The spring of 1864 had begun with great promise for Union arms, but by midsummer Grant’s strategy of moving against all portions of the Confederacy in a single coordinated campaign was appearing to be a disaster. Not only had Gen. Nathaniel P. Banks and Maj. Gen. Frederick...

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23. Let Come What Will, We’ll Fight the Yankees Alone: Confederate Collapse in the Trans-Mississippi

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pp. 421-442

With the end of Price’s 1864 Missouri raid, the war in the trans-Mississippi came to a virtual halt. General-in-Chief Ulysses S. Grant saw Mobile as a more important strategic objective than remote Texas, and, although the Federals fortified and reinforced their garrisons at Little Rock and...

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Conclusion: A Sort of Botany Bay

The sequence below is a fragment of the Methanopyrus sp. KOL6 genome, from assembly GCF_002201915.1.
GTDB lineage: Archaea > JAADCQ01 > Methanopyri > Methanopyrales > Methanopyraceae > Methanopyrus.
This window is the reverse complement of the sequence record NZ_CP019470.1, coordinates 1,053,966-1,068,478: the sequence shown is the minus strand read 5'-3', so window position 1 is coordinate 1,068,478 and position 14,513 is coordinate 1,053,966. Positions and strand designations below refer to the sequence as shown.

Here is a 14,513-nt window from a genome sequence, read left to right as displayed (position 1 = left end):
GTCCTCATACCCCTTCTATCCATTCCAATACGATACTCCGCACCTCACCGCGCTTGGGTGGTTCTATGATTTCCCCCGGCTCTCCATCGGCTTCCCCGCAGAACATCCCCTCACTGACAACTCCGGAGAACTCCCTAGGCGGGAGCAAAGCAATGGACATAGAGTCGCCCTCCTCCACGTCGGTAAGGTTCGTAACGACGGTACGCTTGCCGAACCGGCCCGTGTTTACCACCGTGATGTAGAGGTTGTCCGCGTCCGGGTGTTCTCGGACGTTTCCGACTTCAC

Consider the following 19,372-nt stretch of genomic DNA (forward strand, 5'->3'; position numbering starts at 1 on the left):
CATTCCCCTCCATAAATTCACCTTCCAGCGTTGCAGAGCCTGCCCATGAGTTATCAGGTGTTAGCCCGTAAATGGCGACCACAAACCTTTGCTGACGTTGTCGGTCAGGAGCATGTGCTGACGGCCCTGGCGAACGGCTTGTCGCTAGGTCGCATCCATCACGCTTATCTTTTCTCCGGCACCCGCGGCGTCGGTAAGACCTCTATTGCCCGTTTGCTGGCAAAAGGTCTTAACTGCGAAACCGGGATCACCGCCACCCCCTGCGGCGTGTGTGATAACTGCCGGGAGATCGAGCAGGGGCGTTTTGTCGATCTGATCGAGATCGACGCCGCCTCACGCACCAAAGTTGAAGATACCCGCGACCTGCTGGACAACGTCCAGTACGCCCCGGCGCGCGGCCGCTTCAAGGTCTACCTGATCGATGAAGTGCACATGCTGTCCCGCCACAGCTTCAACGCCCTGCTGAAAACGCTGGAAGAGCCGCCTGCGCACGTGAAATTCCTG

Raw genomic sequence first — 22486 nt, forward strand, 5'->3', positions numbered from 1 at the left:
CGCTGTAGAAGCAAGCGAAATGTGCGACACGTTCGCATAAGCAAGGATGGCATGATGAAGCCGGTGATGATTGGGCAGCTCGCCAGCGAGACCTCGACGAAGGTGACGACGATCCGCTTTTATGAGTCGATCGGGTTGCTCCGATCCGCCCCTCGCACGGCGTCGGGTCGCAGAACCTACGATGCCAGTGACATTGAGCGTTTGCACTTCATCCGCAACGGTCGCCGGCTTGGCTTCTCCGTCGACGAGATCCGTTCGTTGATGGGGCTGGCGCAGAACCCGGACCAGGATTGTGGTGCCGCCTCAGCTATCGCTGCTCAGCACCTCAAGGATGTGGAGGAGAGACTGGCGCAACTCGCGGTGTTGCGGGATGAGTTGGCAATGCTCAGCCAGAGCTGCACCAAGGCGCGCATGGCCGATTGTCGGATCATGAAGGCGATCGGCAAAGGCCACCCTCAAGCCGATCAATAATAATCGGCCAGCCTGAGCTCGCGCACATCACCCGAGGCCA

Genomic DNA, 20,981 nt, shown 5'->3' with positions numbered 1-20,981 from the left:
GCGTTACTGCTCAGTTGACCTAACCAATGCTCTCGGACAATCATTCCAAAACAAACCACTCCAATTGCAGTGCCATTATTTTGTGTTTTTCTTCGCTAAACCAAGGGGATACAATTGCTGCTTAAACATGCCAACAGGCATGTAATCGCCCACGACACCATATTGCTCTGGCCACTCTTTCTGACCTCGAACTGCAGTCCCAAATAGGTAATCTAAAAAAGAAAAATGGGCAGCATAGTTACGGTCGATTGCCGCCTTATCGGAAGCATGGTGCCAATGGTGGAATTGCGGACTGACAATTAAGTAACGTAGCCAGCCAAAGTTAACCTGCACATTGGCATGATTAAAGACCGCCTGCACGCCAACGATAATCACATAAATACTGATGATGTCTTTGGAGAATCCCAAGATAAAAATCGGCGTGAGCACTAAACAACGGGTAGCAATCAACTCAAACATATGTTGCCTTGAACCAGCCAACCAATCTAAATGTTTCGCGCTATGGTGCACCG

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pp. 443-448

The Civil War was neither won nor lost west of the Mississippi River. The immense geographical extent of the region made military success and territorial conquest essentially illusory. The trans-Mississippi was at the end of a long and tenuous line of supply, with the armies in the East taking the...

Notes

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pp. 449-520

Bibliography

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pp. 521-564

Index

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pp. 565-588